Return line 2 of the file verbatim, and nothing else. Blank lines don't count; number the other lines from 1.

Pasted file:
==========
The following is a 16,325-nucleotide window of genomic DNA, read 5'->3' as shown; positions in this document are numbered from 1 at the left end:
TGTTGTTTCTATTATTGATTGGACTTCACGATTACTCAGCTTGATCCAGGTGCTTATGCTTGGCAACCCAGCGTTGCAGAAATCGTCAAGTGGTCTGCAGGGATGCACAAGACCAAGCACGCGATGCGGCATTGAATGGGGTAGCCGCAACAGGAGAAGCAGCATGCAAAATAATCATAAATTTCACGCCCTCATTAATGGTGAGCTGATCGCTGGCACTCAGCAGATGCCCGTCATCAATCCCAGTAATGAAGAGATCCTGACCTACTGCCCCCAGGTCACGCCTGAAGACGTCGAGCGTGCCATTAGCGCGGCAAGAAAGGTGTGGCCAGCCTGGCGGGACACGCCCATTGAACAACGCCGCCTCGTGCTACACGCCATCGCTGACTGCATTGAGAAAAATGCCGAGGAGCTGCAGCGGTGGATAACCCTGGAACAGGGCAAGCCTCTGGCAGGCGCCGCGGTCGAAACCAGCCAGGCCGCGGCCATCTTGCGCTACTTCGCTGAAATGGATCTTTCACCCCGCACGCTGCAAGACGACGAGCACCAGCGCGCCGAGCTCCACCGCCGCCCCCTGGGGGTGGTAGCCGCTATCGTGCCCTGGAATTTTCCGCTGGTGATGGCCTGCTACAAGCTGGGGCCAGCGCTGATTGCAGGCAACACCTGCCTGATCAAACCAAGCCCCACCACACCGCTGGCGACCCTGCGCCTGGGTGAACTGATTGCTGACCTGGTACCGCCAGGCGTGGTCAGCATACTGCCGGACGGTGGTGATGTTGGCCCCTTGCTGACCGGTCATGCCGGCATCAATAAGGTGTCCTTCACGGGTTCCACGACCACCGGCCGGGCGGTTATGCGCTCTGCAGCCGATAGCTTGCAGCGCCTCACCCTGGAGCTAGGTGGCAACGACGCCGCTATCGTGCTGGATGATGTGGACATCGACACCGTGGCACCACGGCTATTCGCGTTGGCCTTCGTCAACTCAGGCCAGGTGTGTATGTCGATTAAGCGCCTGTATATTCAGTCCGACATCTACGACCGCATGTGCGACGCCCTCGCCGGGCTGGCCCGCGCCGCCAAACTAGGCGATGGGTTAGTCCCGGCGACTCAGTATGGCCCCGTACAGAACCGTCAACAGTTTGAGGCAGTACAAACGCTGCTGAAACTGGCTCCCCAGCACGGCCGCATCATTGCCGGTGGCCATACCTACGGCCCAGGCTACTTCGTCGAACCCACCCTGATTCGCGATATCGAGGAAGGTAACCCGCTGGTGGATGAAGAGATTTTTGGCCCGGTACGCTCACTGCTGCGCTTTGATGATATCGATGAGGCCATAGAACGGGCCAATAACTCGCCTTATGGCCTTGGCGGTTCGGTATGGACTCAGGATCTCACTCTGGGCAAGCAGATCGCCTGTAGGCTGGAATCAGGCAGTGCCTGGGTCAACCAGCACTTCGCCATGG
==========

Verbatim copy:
TGTTGTTTCTATTATTGATTGGACTTCACGATTACTCAGCTTGATCCAGGTGCTTATGCTTGGCAACCCAGCGTTGCAGAAATCGTCAAGTGGTCTGCAGGGATGCACAAGACCAAGCACGCGATGCGGCATTGAATGGGGTAGCCGCAACAGGAGAAGCAGCATGCAAAATAATCATAAATTTCACGCCCTCATTAATGGTGAGCTGATCGCTGGCACTCAGCAGATGCCCGTCATCAATCCCAGTAATGAAGAGATCCTGACCTACTGCCCCCAGGTCACGCCTGAAGACGTCGAGCGTGCCATTAGCGCGGCAAGAAAGGTGTGGCCAGCCTGGCGGGACACGCCCATTGAACAACGCCGCCTCGTGCTACACGCCATCGCTGACTGCATTGAGAAAAATGCCGAGGAGCTGCAGCGGTGGATAACCCTGGAACAGGGCAAGCCTCTGGCAGGCGCCGCGGTCGAAACCAGCCAGGCCGCGGCCATCTTGCGCTACTTCGCTGAAATGGATCTTTCACCCCGCACGCTGCAAGACGACGAGCACCAGCGCGCCGAGCTCCACCGCCGCCCCCTGGGGGTGGTAGCCGCTATCGTGCCCTGGAATTTTCCGCTGGTGATGGCCTGCTACAAGCTGGGGCCAGCGCTGATTGCAGGCAACACCTGCCTGATCAAACCAAGCCCCACCACACCGCTGGCGACCCTGCGCCTGGGTGAACTGATTGCTGACCTGGTACCGCCAGGCGTGGTCAGCATACTGCCGGACGGTGGTGATGTTGGCCCCTTGCTGACCGGTCATGCCGGCATCAATAAGGTGTCCTTCACGGGTTCCACGACCACCGGCCGGGCGGTTATGCGCTCTGCAGCCGATAGCTTGCAGCGCCTCACCCTGGAGCTAGGTGGCAACGACGCCGCTATCGTGCTGGATGATGTGGACATCGACACCGTGGCACCACGGCTATTCGCGTTGGCCTTCGTCAACTCAGGCCAGGTGTGTATGTCGATTAAGCGCCTGTATATTCAGTCCGACATCTACGACCGCATGTGCGACGCCCTCGCCGGGCTGGCCCGCGCCGCCAAACTAGGCGATGGGTTAGTCCCGGCGACTCAGTATGGCCCCGTACAGAACCGTCAACAGTTTGAGGCAGTACAAACGCTGCTGAAACTGGCTCCCCAGCACGGCCGCATCATTGCCGGTGGCCATACCTACGGCCCAGGCTACTTCGTCGAACCCACCCTGATTCGCGATATCGAGGAAGGTAACCCGCTGGTGGATGAAGAGATTTTTGGCCCGGTACGCTCACTGCTGCGCTTTGATGATATCGATGAGGCCATAGAACGGGCCAATAACTCGCCTTATGGCCTTGGCGGTTCGGTATGGACTCAGGATCTCACTCTGGGCAAGCAGATCGCCTGTAGGCTGGAATCAGGCAGTGCCTGGGTCAACCAGCACTTCGCCATGG